How 1 Newspaper Got it Wrong

I achieved a major personal milestone this week by getting an opinion editorial published in the Baltimore Sun. It had been a personal challenge since learning how to write op-eds from the immensely talented Mike Long. Two of the things he taught is that an op-ed is only as good as the timing of the news cycle and the writer’s connection to the issue.

Last week Army Sgt. Bowe Bergdahl pled guilty to desertion and misbehavior before the enemy. The judge, Army Col. Jeffrey R. Nance scheduled his sentencing to begin this week. I sensed an opportunity to link some of my experiences with a topic that might tie to the news cycle just enough to get an op-ed carried in a city newspaper.

In consultation with a faculty mentor at Georgetown University, I submitted an article titled “A Soldier’s Perspective on Bergdahl” to the Baltimore Sun.

The editorial contains open-source material that has been widely available and openly discussed for over three years.

The reason for writing the op-ed was to achieve a personal goal, and practice the skills that I am learning as a Georgetown Fellow. The points of the article were:

  1. There has been a great deal of political rhetoric associated with Bergdahl’s case. This is unfortunate.
  2. Some form of influence caused a burden of secrecy that Bergdahl’s fellow soldiers felt forced to carry under penalty of punishment.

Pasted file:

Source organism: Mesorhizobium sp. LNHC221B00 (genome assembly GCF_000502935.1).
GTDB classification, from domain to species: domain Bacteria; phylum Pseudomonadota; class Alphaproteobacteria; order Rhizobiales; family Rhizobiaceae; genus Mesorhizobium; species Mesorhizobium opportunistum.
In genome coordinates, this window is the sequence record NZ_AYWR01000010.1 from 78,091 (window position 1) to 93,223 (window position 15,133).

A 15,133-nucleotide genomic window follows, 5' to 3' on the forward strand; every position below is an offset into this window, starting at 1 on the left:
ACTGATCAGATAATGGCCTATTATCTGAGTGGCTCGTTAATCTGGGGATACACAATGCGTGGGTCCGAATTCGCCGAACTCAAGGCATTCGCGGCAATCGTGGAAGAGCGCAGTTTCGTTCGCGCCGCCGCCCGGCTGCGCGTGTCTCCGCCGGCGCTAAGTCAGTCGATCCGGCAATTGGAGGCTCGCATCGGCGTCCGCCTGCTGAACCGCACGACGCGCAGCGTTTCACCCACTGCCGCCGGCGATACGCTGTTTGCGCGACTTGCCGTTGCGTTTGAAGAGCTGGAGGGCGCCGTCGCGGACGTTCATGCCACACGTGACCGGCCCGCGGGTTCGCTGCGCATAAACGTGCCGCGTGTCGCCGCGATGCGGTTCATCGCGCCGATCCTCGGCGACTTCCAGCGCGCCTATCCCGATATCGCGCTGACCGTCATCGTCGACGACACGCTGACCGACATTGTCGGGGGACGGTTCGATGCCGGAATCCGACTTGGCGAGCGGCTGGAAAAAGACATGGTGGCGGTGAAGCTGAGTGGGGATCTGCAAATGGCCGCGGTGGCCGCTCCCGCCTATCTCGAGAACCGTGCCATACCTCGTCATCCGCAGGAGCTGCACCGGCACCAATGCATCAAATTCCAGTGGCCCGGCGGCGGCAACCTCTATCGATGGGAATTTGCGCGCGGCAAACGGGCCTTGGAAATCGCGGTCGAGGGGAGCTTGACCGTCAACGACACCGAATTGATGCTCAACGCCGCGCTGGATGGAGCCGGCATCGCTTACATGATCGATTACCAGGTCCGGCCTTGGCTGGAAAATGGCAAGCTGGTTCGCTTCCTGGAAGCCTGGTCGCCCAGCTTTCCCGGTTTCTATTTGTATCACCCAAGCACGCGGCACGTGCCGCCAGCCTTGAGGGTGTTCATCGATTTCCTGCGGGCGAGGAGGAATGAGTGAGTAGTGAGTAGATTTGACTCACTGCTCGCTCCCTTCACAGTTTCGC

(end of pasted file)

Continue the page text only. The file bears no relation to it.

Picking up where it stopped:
3. The news focus has overlooked that Bergdahl’s actions affected many people across the military.
  4. Once the trial concludes, the military should provide the public with closure on this case by releasing all documents associated with Bergdahl’s desertion, capture and return.

I originally thought this editorial would run for one day and fall to the back annals of the Baltimore Sun’s server room, and recycling bins around the city. I was taken completely by surprise and horror to read how the New York Post interpreted my words in a piece titled “Bergdahl comrade says his US return was ‘PR campaign.’”

There are some key facts that everyone should know about my position.

  1. I believe it was right to bring Sgt. Bergdahl home. We never leave a soldier behind, no matter the circumstances.
  2. I believe that Sgt. Bergdahl has the same rights to a fair trial as every American.
  3. I love the Army. Being a soldier is my life’s calling.
  4. I think the Army is a great organization.
  5. Most military leaders do the right thing. Most who make a mistake are trying to do what they believe is right.
  6. We become even stronger when acknowledging that there have been times that certain decisions were made that were not the right way of doing business.

The writer for the Post made incorrect claims about my position.

First, I did not personally serve with Sgt. Bergdahl. Second, I do not believe his return was a “PR campaign.” I feel that a communication effort was made by senior officials at the time to highlight Bergdahl’s return in a manner that would reflect positively. That is a thought not out of the mainstream. Beyond that, the Post’s article interspersed dramatic language between quotes from my original editorial that make my thoughts appear to be much more sensational than they actually are.